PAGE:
If there's one market I've seen change dramatically over the last three years or so, it has to be the portable speaker scene. It went from being a category with a few mostly niche products that you had to convince yourself to spend a couple hundred bucks on to something pretty incredible - there's easily something for every type of person, lifestyle, and budget on the market right now. And really, it keeps getting better. More features, better sound quality, improved portability, and increased battery life are all things that we continuously see these days.

While we've looked at waterproof (or completely submersible) speakers in the past, the Nyne Aqua stands apart from the crowd with one very unique feature: it's not only waterproof, but it also floats. So you can throw this little guy in the pool and keep the party going both in and out of the water.

The floating design is definitely unique, and is clearly what the entire speaker is based around. The unit looks somewhat like a small boat, with two openings in the center part. The audio drivers, which are relatively small given the overall footprint of the speaker, are found on either side, with all the controls in the very center. Speaking of, the set of controls found on the Aqua are pretty straightforward: volume, EQ, play/pause/speakerphone, and power. The EQ button toggles through four different presets, all of which are surprisingly different from one another. That makes it pretty easy to find the one that sounds best according to your ears and musical tastes, thankfully.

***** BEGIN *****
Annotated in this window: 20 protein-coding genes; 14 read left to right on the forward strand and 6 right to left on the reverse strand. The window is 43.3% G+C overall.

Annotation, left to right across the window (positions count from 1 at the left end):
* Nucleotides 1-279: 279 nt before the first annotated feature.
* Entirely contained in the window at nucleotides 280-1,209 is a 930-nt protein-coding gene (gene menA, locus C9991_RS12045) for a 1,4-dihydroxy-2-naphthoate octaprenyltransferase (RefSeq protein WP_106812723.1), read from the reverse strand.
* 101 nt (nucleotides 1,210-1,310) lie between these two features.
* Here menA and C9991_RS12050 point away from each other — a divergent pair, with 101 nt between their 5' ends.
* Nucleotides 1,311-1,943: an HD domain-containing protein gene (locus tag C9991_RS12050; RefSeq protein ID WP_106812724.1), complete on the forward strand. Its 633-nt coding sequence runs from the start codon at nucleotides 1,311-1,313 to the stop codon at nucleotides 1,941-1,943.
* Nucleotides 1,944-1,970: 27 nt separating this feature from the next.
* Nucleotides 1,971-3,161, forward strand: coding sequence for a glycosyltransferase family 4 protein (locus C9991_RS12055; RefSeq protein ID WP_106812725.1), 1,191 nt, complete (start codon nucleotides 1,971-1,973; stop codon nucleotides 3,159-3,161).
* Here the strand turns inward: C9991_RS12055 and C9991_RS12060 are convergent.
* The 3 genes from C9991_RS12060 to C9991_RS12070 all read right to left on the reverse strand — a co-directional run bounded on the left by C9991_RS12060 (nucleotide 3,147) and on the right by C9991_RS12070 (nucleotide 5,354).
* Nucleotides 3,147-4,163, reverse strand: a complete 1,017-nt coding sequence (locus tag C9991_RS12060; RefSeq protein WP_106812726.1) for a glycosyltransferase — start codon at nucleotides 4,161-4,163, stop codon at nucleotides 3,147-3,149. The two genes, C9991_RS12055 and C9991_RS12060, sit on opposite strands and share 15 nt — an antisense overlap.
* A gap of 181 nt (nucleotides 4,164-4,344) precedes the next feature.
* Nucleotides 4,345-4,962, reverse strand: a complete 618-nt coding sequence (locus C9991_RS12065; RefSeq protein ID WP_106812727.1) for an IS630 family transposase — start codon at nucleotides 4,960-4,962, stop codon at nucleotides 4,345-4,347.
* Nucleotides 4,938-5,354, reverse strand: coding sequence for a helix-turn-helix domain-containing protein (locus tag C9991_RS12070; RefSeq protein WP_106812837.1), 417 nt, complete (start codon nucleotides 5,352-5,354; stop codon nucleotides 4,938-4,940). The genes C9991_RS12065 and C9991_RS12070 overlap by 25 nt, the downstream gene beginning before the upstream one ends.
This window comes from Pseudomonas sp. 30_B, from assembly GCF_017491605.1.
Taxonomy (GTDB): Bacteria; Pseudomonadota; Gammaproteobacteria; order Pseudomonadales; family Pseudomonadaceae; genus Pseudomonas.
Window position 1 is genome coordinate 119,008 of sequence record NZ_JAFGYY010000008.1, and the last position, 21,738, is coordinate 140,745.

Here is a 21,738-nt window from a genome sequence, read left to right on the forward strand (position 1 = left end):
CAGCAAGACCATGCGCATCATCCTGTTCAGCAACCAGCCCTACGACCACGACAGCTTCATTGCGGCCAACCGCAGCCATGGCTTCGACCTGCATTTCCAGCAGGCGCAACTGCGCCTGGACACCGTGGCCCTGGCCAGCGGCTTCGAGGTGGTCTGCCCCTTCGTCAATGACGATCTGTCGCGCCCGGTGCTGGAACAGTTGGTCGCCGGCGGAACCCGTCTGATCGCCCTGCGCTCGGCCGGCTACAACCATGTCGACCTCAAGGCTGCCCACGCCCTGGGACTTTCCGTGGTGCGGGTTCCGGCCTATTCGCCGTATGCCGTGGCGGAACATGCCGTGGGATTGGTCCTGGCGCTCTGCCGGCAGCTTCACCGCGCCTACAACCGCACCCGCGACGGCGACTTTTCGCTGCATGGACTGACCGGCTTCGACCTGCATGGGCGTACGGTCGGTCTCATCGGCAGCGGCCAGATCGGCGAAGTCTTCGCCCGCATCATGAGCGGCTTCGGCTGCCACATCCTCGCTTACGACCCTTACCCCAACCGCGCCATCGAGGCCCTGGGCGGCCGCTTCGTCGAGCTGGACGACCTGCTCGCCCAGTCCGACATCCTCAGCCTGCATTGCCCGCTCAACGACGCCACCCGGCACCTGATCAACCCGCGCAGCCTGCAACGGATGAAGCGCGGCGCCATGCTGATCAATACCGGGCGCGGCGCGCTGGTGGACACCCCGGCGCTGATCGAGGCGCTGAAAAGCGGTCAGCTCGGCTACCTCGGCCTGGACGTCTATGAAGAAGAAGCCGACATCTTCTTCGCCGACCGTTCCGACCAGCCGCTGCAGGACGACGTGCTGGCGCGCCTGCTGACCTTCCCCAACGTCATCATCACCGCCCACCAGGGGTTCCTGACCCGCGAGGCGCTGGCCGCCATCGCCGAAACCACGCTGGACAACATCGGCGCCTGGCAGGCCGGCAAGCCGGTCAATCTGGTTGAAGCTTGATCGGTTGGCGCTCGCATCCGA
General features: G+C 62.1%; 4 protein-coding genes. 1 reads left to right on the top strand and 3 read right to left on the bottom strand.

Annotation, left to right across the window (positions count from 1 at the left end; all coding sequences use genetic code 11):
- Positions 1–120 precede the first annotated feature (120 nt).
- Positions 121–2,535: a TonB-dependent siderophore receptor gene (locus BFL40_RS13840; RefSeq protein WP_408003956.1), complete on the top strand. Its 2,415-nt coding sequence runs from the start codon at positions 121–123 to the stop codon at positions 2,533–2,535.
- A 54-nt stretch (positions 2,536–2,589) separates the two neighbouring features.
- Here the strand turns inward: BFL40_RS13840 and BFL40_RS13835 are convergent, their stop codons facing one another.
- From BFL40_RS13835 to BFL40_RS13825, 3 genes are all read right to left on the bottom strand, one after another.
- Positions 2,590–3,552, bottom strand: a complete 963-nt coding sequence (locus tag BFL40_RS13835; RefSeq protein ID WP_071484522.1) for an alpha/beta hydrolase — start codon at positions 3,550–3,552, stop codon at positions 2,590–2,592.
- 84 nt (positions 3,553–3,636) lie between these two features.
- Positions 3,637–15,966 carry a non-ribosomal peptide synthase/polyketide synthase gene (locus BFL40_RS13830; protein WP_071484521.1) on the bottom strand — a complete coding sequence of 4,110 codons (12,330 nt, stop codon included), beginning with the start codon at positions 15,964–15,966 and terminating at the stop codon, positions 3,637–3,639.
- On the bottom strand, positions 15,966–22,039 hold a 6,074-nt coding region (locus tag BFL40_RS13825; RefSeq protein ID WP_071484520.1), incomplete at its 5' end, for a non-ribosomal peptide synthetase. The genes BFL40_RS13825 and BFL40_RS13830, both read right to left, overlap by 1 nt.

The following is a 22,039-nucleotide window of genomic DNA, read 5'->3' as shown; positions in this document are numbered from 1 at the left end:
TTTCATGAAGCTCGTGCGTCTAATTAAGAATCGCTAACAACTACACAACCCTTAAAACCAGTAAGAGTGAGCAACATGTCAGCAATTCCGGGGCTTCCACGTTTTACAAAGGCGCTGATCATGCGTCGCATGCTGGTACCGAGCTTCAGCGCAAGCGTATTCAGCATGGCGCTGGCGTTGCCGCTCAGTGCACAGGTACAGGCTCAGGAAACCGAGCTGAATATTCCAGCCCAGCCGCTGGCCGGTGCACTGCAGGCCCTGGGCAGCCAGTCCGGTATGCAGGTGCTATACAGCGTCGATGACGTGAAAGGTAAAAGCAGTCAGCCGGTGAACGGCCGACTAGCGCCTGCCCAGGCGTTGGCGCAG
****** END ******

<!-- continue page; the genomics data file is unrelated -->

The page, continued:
But oftentimes something happens when a speaker is so uniquely designed: there's so much time spent on making it function well for activity X (in this case, floating), that the whole "it should actually also sound good too" thing kinda gets put on the backburner. That's not to say the Aqua sounds bad, per se, it's just...underwhelming. This is a crowded market, and I've tried most of the major players out there - Ultimate Ears, Logitech, JBL, Bose, Beats, etc. - if a speaker company wants its offering to be successful, it's going to need more than just a novelty feature to do it. It's gotta bring its A game, in sound, build, and features. It's possible to get away with not having a ton of unique features, as long as sound quality is exceptionally good (take the Bose SoundLink Mini for example - it's easily one of the best-sounding speakers on the market, but still keeps a simple design and feature set). But a speaker is meant for listening, so skimping in the sound department is never a good idea.

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That said, here's the deal with the Aqua: it just sounds tiny. It clearly has small drivers, but since the overall size of the unit is what it is, I expected more. I've heard speakers half the size of the Aqua with more oomph to them (like the Transit XS from Soen for example), which is disappointing. I read one review on Amazon that likened the sound quality of the Aqua to a "$20 set of computer speakers," and I'd say that statement is approximately 97% correct.

Still, if you're looking for a speaker that can get around 10 hours of playback time on the lake or at the pool, the Nyne Aqua is probably your best bet - just don't expect a lot of power behind those tunes.

You can make a Nyne Aqua yours for $130.